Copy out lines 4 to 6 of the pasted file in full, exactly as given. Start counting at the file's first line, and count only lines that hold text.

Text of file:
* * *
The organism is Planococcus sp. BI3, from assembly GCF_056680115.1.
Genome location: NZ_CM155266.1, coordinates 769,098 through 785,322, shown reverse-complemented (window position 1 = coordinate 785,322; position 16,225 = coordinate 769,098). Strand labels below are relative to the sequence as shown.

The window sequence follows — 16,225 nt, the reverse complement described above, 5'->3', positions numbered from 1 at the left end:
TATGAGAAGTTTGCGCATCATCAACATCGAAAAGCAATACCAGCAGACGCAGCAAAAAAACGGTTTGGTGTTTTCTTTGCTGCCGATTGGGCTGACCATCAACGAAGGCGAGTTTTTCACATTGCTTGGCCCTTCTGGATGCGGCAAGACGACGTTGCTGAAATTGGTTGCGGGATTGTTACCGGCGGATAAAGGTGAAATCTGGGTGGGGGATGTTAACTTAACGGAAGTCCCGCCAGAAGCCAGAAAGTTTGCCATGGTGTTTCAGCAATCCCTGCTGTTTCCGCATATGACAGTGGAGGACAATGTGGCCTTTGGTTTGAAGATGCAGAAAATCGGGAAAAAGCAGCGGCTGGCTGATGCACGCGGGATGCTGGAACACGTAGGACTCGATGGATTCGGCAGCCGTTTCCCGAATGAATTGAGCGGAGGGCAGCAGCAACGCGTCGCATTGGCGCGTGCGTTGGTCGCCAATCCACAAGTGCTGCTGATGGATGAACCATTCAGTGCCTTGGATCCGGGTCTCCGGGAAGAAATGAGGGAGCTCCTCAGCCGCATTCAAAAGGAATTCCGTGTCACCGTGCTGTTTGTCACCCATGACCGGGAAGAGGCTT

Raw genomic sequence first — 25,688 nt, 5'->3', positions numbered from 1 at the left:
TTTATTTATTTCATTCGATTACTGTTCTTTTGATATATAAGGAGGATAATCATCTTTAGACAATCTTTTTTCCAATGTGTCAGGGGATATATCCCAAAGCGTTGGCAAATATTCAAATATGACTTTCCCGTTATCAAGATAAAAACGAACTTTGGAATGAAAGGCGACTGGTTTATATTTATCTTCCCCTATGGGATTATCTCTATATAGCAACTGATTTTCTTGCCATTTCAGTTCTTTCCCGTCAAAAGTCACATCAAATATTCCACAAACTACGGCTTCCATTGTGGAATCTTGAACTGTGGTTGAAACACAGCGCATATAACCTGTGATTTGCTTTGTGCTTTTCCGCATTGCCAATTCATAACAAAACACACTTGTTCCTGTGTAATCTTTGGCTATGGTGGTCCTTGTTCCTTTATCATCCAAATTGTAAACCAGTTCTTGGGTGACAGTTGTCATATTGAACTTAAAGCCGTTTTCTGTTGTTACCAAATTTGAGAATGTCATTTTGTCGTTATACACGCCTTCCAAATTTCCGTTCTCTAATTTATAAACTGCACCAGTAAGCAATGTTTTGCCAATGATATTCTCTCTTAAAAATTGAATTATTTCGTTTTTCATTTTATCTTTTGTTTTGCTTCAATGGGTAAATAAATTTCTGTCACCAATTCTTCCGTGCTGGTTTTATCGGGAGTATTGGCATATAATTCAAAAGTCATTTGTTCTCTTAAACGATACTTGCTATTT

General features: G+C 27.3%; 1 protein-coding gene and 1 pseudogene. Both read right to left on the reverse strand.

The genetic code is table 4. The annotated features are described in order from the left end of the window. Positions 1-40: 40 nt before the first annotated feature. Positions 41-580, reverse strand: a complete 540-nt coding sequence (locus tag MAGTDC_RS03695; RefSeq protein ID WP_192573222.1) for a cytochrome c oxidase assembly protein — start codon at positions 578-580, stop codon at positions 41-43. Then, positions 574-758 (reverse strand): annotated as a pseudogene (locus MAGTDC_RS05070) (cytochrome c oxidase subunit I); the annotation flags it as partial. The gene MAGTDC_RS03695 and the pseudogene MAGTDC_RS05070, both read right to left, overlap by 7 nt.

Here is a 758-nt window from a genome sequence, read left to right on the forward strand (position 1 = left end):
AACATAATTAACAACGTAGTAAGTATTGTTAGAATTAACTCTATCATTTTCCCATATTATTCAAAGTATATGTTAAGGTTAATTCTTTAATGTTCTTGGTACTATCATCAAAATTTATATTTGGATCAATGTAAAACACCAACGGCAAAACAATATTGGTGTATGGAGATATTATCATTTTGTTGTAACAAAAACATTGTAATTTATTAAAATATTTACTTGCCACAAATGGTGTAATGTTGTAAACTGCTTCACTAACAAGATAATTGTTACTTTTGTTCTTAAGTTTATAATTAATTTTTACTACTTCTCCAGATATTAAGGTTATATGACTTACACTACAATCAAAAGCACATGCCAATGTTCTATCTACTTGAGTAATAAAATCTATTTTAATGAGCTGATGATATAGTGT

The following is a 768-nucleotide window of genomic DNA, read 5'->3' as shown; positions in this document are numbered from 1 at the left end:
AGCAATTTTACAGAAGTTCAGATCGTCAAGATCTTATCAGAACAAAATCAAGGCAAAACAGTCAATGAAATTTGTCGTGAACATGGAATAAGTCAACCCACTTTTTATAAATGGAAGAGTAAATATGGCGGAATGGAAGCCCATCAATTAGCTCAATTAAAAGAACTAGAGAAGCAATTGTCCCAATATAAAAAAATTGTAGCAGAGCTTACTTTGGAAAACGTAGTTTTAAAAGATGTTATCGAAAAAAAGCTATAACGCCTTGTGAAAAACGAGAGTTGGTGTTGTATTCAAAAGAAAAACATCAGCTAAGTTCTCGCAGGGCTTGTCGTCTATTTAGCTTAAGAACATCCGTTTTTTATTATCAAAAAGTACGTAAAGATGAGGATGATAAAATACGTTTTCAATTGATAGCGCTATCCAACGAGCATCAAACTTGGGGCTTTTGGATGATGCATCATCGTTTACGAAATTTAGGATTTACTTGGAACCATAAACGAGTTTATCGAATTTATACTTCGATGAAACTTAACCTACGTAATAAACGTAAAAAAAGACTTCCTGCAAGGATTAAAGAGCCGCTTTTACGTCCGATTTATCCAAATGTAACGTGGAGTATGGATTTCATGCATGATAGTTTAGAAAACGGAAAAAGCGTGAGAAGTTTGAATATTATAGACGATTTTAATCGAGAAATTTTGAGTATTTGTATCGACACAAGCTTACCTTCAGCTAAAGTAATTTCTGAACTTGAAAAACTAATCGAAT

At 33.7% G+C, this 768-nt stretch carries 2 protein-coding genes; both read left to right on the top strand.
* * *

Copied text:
TATGAGAAGTTTGCGCATCATCAACATCGAAAAGCAATACCAGCAGACGCAGCAAAAAAACGGTTTGGTGTTTTCTTTGCTGCCGATTGGGCTGACCATCAACGAAGGCGAGTTTTTCACATTGCTTGGCCCTTCTGGATGCGGCAAGACGACGTTGCTGAAATTGGTTGCGGGATTGTTACCGGCGGATAAAGGTGAAATCTGGGTGGGGGATGTTAACTTAACGGAAGTCCCGCCAGAAGCCAGAAAGTTTGCCATGGTGTTTCAGCAATCCCTGCTGTTTCCGCATATGACAGTGGAGGACAATGTGGCCTTTGGTTTGAAGATGCAGAAAATCGGGAAAAAGCAGCGGCTGGCTGATGCACGCGGGATGCTGGAACACGTAGGACTCGATGGATTCGGCAGCCGTTTCCCGAATGAATTGAGCGGAGGGCAGCAGCAACGCGTCGCATTGGCGCGTGCGTTGGTCGCCAATCCACAAGTGCTGCTGATGGATGAACCATTCAGTGCCTTGGATCCGGGTCTCCGGGAAGAAATGAGGGAGCTCCTCAGCCGCATTCAAAAGGAATTCCGTGTCACCGTGCTGTTTGTCACCCATGACCGGGAAGAGGCTT

Raw genomic sequence first — 25,688 nt, 5'->3', positions numbered from 1 at the left:
TTTATTTATTTCATTCGATTACTGTTCTTTTGATATATAAGGAGGATAATCATCTTTAGACAATCTTTTTTCCAATGTGTCAGGGGATATATCCCAAAGCGTTGGCAAATATTCAAATATGACTTTCCCGTTATCAAGATAAAAACGAACTTTGGAATGAAAGGCGACTGGTTTATATTTATCTTCCCCTATGGGATTATCTCTATATAGCAACTGATTTTCTTGCCATTTCAGTTCTTTCCCGTCAAAAGTCACATCAAATATTCCACAAACTACGGCTTCCATTGTGGAATCTTGAACTGTGGTTGAAACACAGCGCATATAACCTGTGATTTGCTTTGTGCTTTTCCGCATTGCCAATTCATAACAAAACACACTTGTTCCTGTGTAATCTTTGGCTATGGTGGTCCTTGTTCCTTTATCATCCAAATTGTAAACCAGTTCTTGGGTGACAGTTGTCATATTGAACTTAAAGCCGTTTTCTGTTGTTACCAAATTTGAGAATGTCATTTTGTCGTTATACACGCCTTCCAAATTTCCGTTCTCTAATTTATAAACTGCACCAGTAAGCAATGTTTTGCCAATGATATTCTCTCTTAAAAATTGAATTATTTCGTTTTTCATTTTATCTTTTGTTTTGCTTCAATGGGTAAATAAATTTCTGTCACCAATTCTTCCGTGCTGGTTTTATCGGGAGTATTGGCATATAATTCAAAAGTCATTTGTTCTCTTAAACGATACTTGCTATTT